In Daniel Quinn’s book Ishmael, he writes:
“This sign stopped me – or rather, this text stopped me. Words are my profession; I seized these and demanded that they explain themselves, that they cease to be ambiguous. Did they imply that hope for gorillas lay in the extinction of the human race or in its survival? It could be read either way.
It was, of course, a koan – meant to be inexplicable. It disgusted me for that reason, and for another reason: because it appeared that this magnificent creature beyond the glass was being held in captivity for no other reason than to serve as a sort of animate Illustration for this koan.”
The Merriam-Webster Concise Encyclopedia defines a koan as a brief paradoxical statement or question used as a discipline in meditation (Zen Buddhism). The effort to solve a koan is designed to exhaust the analytic intellect and the will, leaving the mind open for response on an intuitive level.
Upon reading that I began to think of all of the “great deeds” humans do for wildlife. We have wildlife conservation laws, fund non-profit organizations with goals to conserve wildlife (including the Mountain Gorilla Conservation Fund), and the new generation is putting a lot of attention on wildlife conservation, renewable energy, and environmental conservation.
With that being said, it seems that we are doing a lot to harbor our own progress. The International Union for Conservation of Nature lists Gorillas as “critically endangered”.
Gorilla poaching is popular in central Africa. Sometimes poachers will kill the gorilla and only take parts of the meat, leaving the rest to be wasted and rot in the heat, but most of the time the poachers leave no evidence, making it difficult for scientists to know exactly how many Gorillas have been poached.
In the 1990’s Rwanda was facing riots and violent conflict, forcing refugees to flee into the Virunga National Park. They harvested firewood and killed gorillas to survive. The UN reports that four silverbacks and several other members of a group were killed in this struggle, greatly harboring their chances of survival. By 1996 the refugee’s had left the area, but left devastating (and lasting) effects on the gorilla population. The UN reports that even before the 1990’s riots, some gorilla populations were reaching as low as 300 individuals.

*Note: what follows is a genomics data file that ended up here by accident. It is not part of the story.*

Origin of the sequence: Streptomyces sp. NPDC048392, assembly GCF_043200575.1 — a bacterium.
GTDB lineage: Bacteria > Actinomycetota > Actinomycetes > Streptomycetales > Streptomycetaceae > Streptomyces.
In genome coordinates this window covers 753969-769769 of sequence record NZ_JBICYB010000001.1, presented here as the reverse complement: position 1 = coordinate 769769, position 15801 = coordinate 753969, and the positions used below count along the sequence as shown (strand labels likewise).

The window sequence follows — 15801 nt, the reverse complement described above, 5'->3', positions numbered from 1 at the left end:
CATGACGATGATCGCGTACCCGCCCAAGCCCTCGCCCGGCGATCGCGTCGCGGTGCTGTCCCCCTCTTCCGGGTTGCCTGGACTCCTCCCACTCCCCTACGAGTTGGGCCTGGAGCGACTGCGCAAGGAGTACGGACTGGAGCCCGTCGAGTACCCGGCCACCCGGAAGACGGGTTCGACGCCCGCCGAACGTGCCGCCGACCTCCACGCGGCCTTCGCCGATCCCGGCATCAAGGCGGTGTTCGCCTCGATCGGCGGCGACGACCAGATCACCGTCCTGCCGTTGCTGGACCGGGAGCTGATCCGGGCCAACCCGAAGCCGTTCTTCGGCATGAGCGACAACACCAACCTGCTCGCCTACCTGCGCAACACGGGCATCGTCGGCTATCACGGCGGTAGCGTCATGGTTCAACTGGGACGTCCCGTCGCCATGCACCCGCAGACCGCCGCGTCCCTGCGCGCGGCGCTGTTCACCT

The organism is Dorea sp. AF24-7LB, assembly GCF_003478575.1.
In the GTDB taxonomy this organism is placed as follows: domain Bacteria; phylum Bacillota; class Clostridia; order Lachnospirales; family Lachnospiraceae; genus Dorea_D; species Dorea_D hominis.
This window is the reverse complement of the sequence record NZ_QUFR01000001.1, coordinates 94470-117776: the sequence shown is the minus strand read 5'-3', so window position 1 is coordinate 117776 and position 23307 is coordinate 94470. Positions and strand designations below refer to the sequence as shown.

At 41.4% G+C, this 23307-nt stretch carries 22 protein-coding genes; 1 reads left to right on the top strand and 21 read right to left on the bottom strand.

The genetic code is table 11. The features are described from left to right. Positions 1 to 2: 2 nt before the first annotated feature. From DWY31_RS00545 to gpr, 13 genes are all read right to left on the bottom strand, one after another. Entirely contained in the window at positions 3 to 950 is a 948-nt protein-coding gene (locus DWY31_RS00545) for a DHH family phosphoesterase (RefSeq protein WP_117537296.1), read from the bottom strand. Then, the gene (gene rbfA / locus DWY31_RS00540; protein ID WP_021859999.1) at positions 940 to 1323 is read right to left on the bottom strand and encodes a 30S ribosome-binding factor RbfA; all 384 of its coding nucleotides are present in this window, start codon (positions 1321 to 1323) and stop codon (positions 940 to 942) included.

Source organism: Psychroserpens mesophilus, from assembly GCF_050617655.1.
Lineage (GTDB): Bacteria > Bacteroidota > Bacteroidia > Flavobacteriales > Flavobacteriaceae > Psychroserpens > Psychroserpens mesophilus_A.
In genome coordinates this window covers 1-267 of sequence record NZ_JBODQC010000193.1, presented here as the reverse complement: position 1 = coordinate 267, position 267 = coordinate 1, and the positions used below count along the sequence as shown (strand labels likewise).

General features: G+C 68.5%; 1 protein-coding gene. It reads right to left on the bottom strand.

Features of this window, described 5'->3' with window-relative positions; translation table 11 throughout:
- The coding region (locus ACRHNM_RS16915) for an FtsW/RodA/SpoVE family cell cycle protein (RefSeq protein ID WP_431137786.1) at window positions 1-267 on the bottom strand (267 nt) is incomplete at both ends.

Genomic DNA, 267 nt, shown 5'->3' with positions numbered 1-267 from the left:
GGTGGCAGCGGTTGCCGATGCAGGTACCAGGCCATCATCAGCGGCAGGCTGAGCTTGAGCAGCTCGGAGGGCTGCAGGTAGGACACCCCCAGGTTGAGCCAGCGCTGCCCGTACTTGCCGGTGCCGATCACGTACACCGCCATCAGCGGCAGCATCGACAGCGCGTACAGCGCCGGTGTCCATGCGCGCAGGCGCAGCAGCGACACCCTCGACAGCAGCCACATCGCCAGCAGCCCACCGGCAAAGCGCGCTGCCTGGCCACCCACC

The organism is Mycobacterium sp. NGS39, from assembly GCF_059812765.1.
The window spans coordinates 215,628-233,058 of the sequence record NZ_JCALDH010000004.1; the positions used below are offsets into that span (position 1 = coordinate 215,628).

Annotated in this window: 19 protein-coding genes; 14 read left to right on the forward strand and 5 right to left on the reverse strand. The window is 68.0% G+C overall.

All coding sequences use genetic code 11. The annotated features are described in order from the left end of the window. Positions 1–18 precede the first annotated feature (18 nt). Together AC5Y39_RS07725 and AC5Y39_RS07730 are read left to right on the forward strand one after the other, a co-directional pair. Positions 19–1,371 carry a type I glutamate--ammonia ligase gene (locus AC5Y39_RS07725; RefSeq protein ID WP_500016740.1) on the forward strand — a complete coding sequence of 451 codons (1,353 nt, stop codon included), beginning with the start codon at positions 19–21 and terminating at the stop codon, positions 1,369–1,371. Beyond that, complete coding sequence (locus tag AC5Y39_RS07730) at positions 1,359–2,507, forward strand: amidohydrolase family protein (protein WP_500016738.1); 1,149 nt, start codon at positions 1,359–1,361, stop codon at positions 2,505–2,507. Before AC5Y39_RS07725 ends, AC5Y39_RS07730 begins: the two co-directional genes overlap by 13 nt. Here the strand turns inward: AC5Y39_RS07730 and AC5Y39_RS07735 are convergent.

Hope, however, is on it’s way. Perhaps, by leaving gorillas to their own devices, they will recover eventually, but an article published by BBC News in 2006 stated that over 5,000 gorillas in central Africa have been wiped out by the Ebola virus, indicating that the big picture may include more than just anthropogenic causes. 
Maybe gorillas need humans, maybe they don’t, but the Great Apes Survival Project (GRASP), the Mountain Gorilla Project, and collective efforts from the United Nations Environment Programme (UNEP) and the United Nations Educational, Scientific and Cultural Organization (UNESCO) are helping make the recovery of gorilla populations a little easier.
The Mountain Gorilla Conservation Fund (MGCF) is raising a money to help protect the Mountain Gorilla populations in Africa. You can donate or join the Denver Gorilla Run Fundraiser (and more) at saveagorilla.org. They also have a gorilla store where you can purchase silver jewelry, ties, silverback gorilla plushies, and even a gorilla suit.
 “Forced off their land” (n.d.) Works to protect endangered species. The UN. Retrieved January 29, 2013 fromwww.un.org/works/OLD/environment/animalplanet/gorilla.html
 “Ebola kills over 5,000 gorillas” (2006 Dec. 8) BBC News. Retrieved January 29, 2013 from news.bbc.co.uk/2/hi/science/nature/6220122.stm
*Sources are not cited exactly to APA/MLA standards and shouldn’t be used directly for sourcing. Enough information is provided to refer you to the source so you can read the articles if you’re interested.